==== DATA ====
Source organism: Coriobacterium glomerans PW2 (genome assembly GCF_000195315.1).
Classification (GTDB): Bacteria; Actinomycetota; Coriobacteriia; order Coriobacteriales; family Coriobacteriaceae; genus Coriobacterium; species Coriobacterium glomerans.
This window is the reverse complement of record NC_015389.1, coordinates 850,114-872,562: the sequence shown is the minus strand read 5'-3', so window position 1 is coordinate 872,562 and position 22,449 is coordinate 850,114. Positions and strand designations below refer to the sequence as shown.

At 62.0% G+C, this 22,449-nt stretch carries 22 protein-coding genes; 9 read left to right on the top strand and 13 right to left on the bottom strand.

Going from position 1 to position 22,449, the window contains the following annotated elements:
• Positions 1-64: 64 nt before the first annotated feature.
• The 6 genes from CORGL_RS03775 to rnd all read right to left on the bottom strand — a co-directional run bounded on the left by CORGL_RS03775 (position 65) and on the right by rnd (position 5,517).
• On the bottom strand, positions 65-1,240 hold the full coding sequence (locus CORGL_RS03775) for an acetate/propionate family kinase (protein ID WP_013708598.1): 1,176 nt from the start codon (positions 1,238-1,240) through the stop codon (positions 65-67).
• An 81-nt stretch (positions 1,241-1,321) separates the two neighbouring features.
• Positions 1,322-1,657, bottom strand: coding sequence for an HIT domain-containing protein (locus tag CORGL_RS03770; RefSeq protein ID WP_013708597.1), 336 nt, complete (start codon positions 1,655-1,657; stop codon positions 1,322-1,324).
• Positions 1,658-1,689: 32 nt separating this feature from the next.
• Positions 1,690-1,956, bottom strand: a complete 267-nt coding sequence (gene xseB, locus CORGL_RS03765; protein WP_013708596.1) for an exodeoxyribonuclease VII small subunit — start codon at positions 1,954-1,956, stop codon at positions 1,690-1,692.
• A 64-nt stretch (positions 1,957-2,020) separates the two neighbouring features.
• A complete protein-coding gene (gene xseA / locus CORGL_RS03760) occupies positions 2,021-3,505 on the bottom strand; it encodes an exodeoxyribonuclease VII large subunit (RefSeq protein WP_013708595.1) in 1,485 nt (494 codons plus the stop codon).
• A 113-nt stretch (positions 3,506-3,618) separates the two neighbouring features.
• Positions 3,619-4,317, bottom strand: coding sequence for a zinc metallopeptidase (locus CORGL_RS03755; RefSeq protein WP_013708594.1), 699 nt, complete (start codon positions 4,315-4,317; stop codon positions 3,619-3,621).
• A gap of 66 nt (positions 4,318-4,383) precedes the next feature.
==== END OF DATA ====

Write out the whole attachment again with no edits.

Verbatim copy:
Source organism: Coriobacterium glomerans PW2 (genome assembly GCF_000195315.1).
Classification (GTDB): Bacteria; Actinomycetota; Coriobacteriia; order Coriobacteriales; family Coriobacteriaceae; genus Coriobacterium; species Coriobacterium glomerans.
This window is the reverse complement of record NC_015389.1, coordinates 850,114-872,562: the sequence shown is the minus strand read 5'-3', so window position 1 is coordinate 872,562 and position 22,449 is coordinate 850,114. Positions and strand designations below refer to the sequence as shown.

At 62.0% G+C, this 22,449-nt stretch carries 22 protein-coding genes; 9 read left to right on the top strand and 13 right to left on the bottom strand.

Going from position 1 to position 22,449, the window contains the following annotated elements:
• Positions 1-64: 64 nt before the first annotated feature.
• The 6 genes from CORGL_RS03775 to rnd all read right to left on the bottom strand — a co-directional run bounded on the left by CORGL_RS03775 (position 65) and on the right by rnd (position 5,517).
• On the bottom strand, positions 65-1,240 hold the full coding sequence (locus CORGL_RS03775) for an acetate/propionate family kinase (protein ID WP_013708598.1): 1,176 nt from the start codon (positions 1,238-1,240) through the stop codon (positions 65-67).
• An 81-nt stretch (positions 1,241-1,321) separates the two neighbouring features.
• Positions 1,322-1,657, bottom strand: coding sequence for an HIT domain-containing protein (locus tag CORGL_RS03770; RefSeq protein ID WP_013708597.1), 336 nt, complete (start codon positions 1,655-1,657; stop codon positions 1,322-1,324).
• Positions 1,658-1,689: 32 nt separating this feature from the next.
• Positions 1,690-1,956, bottom strand: a complete 267-nt coding sequence (gene xseB, locus CORGL_RS03765; protein WP_013708596.1) for an exodeoxyribonuclease VII small subunit — start codon at positions 1,954-1,956, stop codon at positions 1,690-1,692.
• A 64-nt stretch (positions 1,957-2,020) separates the two neighbouring features.
• A complete protein-coding gene (gene xseA / locus CORGL_RS03760) occupies positions 2,021-3,505 on the bottom strand; it encodes an exodeoxyribonuclease VII large subunit (RefSeq protein WP_013708595.1) in 1,485 nt (494 codons plus the stop codon).
• A 113-nt stretch (positions 3,506-3,618) separates the two neighbouring features.
• Positions 3,619-4,317, bottom strand: coding sequence for a zinc metallopeptidase (locus CORGL_RS03755; RefSeq protein WP_013708594.1), 699 nt, complete (start codon positions 4,315-4,317; stop codon positions 3,619-3,621).
• A gap of 66 nt (positions 4,318-4,383) precedes the next feature.